A decrepit crest of the halls of justice.
A few years from today.
A cop peeping through his rifle scope at a couple fornicating in the bushes.
And a cop killer on the loose.
A psychotic cop killer who calls himself The Nightrider (Vincent Gill: ONE MORE MINUTE, ENCOUNTER AT RAVEN'S GATE, GHOSTS OF THE CIVIL DEAD, BODY MELT, RAZOR EATERS), busted out of jail and stole a V8 Pursuit vehicle.
Two police Pursuit cars head off after the escapee. In one car, two cops fight over the dibs to drive the Pursuit vehicle. Two Pursuit policemen at odds because they both want to be the hero. One wants to blow the psychotic away, the other wants to ram their car. They nearly wind up killing each other and the psychotic gets away.
As the psychotic goes flying past an outback gas station, more vehicles are involved in the pursuit including motorcycle cop Jim Goose (Steve Bisely: THE CHAIN REACTION), and a few opportunistic tow trucks.
Of course, when entering areas of population there are bound to be other people on the road.
In spectacular, explosive action never seen on the screen before or since, both the motorcycle cop and the two pursuit vehicles are "100% SNAFU."
Merry mishaps occur resulting in one less Nightrider.
Home at night, Max burns the fumes of work away with his baby son Sprog (Brendan Heath) and listening to his wife Jessie (Joanne Samuel: EARLY FROST) play the saxophone. Later, the radio news reports his escapades. Max knew next to nothing of the psychotic who died in the fiery crash. "Just another glory rider I guess."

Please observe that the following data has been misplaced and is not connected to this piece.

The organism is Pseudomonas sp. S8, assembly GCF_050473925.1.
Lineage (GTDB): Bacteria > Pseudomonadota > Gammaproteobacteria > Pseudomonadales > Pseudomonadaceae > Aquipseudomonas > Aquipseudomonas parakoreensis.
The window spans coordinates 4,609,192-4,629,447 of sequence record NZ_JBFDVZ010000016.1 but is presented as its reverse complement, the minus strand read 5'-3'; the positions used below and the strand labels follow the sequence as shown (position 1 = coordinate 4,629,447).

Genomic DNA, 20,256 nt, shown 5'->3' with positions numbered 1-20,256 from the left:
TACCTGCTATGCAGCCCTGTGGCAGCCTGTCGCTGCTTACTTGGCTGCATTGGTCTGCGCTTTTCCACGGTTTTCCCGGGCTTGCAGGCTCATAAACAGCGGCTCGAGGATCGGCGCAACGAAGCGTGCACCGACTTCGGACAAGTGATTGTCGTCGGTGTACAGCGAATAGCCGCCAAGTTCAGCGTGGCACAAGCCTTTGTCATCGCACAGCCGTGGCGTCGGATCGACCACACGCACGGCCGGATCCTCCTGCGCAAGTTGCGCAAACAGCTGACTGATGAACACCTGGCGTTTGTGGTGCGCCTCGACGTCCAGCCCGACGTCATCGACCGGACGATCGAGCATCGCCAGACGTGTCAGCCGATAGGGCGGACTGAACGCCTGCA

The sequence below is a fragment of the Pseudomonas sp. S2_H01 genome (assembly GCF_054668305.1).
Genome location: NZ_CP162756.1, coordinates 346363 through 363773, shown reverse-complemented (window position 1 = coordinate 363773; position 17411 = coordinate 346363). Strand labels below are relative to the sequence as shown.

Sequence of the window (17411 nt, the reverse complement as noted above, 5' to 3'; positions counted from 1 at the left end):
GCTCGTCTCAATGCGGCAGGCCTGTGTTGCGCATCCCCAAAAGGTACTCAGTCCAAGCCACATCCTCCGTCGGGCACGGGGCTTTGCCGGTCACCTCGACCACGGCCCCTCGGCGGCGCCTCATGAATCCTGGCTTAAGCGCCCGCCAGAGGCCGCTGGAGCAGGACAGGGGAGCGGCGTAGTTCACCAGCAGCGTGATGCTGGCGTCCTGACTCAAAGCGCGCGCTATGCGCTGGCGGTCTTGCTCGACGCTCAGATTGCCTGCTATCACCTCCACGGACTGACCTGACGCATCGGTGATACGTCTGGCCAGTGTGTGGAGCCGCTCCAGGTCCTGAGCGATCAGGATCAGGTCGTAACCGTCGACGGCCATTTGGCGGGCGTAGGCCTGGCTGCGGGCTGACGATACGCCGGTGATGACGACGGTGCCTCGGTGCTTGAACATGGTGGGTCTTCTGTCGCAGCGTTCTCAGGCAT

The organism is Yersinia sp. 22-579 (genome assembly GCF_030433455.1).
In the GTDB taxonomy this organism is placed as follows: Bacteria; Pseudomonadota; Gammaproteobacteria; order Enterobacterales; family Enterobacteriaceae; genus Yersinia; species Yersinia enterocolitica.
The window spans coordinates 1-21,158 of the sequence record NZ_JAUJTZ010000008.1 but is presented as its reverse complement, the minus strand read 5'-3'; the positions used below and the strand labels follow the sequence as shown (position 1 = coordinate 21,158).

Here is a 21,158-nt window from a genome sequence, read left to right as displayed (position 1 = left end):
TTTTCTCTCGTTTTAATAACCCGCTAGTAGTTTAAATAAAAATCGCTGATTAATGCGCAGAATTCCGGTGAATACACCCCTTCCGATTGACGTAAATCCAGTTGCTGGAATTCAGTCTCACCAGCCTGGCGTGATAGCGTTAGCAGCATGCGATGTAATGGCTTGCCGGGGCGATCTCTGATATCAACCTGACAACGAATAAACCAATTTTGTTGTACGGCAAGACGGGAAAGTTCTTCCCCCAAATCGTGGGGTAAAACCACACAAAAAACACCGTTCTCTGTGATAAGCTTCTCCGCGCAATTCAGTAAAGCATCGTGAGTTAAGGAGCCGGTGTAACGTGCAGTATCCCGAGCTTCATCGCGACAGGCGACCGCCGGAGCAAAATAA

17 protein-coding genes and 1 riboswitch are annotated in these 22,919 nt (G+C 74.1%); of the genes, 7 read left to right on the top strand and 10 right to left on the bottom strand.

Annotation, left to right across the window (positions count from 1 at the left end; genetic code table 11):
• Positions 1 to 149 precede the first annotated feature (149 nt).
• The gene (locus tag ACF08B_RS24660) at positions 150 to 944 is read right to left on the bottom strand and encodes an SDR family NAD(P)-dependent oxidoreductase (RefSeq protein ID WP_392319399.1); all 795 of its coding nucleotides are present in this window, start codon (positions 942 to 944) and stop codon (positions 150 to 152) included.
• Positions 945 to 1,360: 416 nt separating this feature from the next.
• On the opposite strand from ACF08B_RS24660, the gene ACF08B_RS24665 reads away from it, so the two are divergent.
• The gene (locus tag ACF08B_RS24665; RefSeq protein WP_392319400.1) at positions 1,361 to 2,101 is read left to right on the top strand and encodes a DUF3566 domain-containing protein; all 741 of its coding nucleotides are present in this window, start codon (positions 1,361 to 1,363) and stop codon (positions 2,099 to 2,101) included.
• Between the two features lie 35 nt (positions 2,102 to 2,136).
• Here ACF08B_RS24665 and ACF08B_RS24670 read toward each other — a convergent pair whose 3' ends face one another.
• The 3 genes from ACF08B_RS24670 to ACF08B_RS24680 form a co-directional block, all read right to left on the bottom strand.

As society disintegrates, crime in the street and on the road gets worse. Max is done with the highway bloodbath and turns in his resignation papers. He has a family and he'd rather be with them. But his buddy, Jim "The Goose", wants him at the station. Something is going down.
What's going down is the police department wanting to keep their best man from retirement. Max doesn't realize it, but as a gift, the department has a new fuel injected, Weiand turbo charged, Nitro burning V8. The city spent a lot of money on this and they don't like it. But Max's chief, Fifi (Roger Ward: THE CHAIN REACTION, LADY STAY DEAD, BLOOD CAMP THATCHER, LONG WEEKEND, BAD BEHAVIOR), thinks the world needs heros again, and he sees one in Max.
Meanwhile, in another town, a group of outlaw bikers, The Nightriders, arrive.
"We've come for our friend arriving on the train."
For the Nightriders, the death of their leader means it's time for revenge and vengeance. So they go on a violent crime spree of rape and mayhem to bring "The Bronze" to them, knowing that the mysterious Interceptor will be among them.
Soon Max and Jim Goose come upon two citizens who were gang raped in the outlaw biker's drink and drug fueled rage - which was also their merriment.
One of the Nightriders, Johnnie the Boy (Tim Burns: THE CHAIN REACTION, CASSANDRA), got left behind, too whacked out of his skull to ride.
In his stupor, Johnnie keeps hollering out "Nightrider!"
Except that isn't the way the outlaw bikers meant to have it go down. The new leader, Toecutter (Hugh Keays-Byrne: THE CHAIN REACTION, STARSHIP), sends Bubba (Geoff Parry: THE BIG HURT) back to town to bail Johnnie out of jail. It's clear that Bubba has no love or respect for junkie Johnnie, but Toecutter admires his other charms.